I do a small amount of digital goods sales in France. The sales are all online transactions with Paypal, Google Checkout or credit card and it seems that often I am asked for an invoice.
The want for a company generated invoice seems to happen almost exclusively from France... Should the order payment success notification from the particular money processor work as an invoice or proof of purchase?
Heck, we do not generate invoices for these small sales. Perhaps someone knows about such online sales in FR?
French companies need an invoice from you and not your processor ( said invoice can be emailed to the customer ) if they are to claim back the cost of goods or services from revenue / fiscal authorities here ..
French law says that all french companies or traders / shops / tradesmen etc must provide an invoice ( known as "facture") for goods or services purchased ..
The latter does not apply to foreign companies selling to France ..However few French people realise this ..
Some foreign companies take it a stage further ..for example godaddy charge VAT ( or as it is known in France TVA ) on purchases made from them in the USA if the online purchaser is in France ..This is shown on the purchase page in their system at the point of authorisation ..Thus their true prices are 19.6% higher than advertised "sticker" if the purchaser is in France ..but as the company is not in France then this is not illegal that they did not display their prices as marked HT.. It is in fact optional to them as a non french company if they wish to charge TVA or not ..
They then also email an invoice in confirmation..
However all French companies or traders etc are obliged by law to show the prices on their sites as inclusive of VAT/TVA ( prices shown thus are known as Toutes Taxes Comprises or TTC ) unless they are specifically selling only as B2B in which case they can show prices as HT ( "hors taxe" or "without taxes" ) ..french law obliges you to indicate which prices are HT ..<aside>Gandi for example doesn't do this ..( sooner or later it will get them into major trouble with the courts here ) ..as they are a French based company ..even though they only charge the "sticker" price to non European buyers ..all European buyers pay 19.6% on top ..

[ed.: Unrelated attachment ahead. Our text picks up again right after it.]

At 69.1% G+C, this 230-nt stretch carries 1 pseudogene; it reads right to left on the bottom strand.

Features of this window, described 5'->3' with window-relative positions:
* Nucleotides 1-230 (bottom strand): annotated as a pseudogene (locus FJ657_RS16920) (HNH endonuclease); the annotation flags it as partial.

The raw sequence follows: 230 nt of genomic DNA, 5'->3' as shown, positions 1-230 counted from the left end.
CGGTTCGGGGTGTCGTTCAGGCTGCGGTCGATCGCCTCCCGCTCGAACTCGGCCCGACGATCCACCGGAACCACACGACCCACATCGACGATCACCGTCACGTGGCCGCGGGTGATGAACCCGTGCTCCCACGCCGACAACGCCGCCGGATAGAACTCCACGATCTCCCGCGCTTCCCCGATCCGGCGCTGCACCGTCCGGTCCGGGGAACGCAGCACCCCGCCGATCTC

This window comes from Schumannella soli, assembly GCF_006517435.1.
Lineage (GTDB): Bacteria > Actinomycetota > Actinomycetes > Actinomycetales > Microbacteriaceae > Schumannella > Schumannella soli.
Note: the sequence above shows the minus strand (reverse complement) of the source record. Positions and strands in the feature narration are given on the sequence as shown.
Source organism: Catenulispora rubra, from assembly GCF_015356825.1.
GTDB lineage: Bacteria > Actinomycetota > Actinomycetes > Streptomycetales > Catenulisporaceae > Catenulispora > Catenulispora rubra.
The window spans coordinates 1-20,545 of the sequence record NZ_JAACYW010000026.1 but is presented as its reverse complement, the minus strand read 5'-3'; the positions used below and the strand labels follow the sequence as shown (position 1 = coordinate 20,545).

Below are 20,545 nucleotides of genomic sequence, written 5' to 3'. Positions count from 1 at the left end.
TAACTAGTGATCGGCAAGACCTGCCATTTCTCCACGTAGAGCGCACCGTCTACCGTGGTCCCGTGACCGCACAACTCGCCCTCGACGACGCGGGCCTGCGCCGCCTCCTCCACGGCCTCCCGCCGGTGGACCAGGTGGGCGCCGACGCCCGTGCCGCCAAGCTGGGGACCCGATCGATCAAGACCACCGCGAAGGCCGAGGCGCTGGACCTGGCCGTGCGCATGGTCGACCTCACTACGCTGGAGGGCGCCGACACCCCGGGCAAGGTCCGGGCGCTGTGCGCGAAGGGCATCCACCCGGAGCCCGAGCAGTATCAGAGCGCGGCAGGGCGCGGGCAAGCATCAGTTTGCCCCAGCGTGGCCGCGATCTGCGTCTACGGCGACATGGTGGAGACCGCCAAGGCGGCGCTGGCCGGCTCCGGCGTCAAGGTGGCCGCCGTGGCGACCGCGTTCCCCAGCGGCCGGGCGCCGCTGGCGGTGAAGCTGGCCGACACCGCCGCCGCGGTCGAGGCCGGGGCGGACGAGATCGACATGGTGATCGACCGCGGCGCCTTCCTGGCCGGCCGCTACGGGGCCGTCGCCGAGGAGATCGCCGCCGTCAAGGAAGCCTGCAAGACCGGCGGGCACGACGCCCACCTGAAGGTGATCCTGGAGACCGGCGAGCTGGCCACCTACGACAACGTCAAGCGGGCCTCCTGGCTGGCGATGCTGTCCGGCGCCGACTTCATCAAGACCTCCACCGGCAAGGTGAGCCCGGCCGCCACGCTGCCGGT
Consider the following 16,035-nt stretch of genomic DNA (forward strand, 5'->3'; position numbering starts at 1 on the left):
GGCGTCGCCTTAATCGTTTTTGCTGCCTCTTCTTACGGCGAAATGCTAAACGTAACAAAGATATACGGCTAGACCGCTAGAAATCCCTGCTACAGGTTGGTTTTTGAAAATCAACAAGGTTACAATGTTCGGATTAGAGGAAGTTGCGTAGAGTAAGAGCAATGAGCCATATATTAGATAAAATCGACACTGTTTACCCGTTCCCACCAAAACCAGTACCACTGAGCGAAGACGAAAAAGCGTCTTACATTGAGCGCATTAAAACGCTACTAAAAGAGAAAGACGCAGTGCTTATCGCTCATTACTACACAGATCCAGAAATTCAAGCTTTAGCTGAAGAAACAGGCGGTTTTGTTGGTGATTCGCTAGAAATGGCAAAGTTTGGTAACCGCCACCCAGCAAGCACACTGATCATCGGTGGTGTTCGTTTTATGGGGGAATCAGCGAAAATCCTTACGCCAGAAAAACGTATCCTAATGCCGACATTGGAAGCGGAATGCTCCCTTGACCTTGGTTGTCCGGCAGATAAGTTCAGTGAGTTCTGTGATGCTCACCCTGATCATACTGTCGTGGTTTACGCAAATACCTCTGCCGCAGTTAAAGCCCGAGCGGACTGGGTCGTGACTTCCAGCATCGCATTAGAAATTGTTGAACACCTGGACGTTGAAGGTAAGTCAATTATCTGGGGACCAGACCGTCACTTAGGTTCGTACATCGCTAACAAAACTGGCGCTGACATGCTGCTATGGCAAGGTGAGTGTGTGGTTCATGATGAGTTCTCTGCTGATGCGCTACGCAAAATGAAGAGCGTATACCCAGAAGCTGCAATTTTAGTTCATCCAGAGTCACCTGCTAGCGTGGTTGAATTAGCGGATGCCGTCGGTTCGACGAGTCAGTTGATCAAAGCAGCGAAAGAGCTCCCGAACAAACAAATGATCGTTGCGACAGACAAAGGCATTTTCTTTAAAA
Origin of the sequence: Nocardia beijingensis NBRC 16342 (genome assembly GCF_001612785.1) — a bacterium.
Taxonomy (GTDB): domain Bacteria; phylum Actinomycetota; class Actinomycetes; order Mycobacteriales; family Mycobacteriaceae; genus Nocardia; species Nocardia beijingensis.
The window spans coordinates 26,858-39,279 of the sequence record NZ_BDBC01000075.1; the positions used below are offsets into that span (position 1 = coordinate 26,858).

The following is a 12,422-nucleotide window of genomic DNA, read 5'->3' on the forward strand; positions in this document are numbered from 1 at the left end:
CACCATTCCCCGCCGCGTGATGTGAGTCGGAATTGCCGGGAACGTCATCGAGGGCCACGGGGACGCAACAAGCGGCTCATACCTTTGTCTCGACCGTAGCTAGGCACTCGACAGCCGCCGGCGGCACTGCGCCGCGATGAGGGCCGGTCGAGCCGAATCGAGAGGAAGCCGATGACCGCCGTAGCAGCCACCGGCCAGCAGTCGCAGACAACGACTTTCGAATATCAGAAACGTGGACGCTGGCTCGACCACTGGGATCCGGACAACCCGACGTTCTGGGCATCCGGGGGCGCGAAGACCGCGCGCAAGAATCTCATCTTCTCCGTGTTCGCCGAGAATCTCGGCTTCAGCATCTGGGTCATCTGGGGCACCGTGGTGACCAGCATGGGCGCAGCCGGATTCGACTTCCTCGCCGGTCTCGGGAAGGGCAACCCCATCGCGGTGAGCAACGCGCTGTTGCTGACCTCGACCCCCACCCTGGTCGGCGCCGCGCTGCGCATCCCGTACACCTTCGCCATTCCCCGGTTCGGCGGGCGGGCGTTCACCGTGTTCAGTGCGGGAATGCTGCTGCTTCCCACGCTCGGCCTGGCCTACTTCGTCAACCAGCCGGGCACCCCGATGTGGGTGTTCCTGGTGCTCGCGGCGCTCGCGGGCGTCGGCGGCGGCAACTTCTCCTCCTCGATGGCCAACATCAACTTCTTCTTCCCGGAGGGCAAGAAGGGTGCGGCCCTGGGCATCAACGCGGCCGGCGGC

Those of us with European or French businesses pay the tax ..but "get it back" later via our accounting and fiscal systems ..private individuals based in France or Europe pay it ..but cannot "claim it back" ..This is why the law states that the prices indicated by companies based here must state clearly if TVA is included or not ..
I suspect that you are like godaddy not European or French based ..thus you can choose ? ..
My advice ..if I were you I'd choose not to get involved in TVA /VAT ..don't even mention on your sites whether it is included or not ( that will be fine and legal if you are not French based ..ie if you do not have what we call a "siret number" )..But you may want to auto generate an email invoice for your customers after they have purchased ..that way they will stop pestering you for one :)
Legally for the French customers it would just have to include your company name ,business registration number ..( if you have one ..UK limited companies do ) address, date , customer name, their address, brief description of the goods or service ..downloaded software for example would be "logiciel" ..the Price ..in whichever currency they got billed in ..and the mention "invoice/facture" ..
For our fiscal authorities in France..that will be fine ..
Not normally ..the fiscal authorities here ..we just call them "le fisc" probably would disallow the claim ..
And what would worry the average French business more .would then maybe start looking more closely at the rest of the businesses accounts ..going back years ..and years ..this is known as a "control" ..or a "p****** control" ..and is a source of major unhappiness as many businesses here do not submit what would be called clean books :)
Claiming to have bought something from a foreign business without a facture is viewed by the fisc( I have friends who work for the fisc as inspectors ) as "taking the yellow liquid°" ..and as such entitles one to a control ..plus the individual inspector gets to keep tax free a percentage of what undeclared monies he or she may uncover ..( not many french businesses know the latter fact ) ..But they do not want to give the fisc a reason to look twice at any accounts presented to them :)
°BTW ..the French expression the inspectors would use is far more "colourful" than the English one to which I alluded ..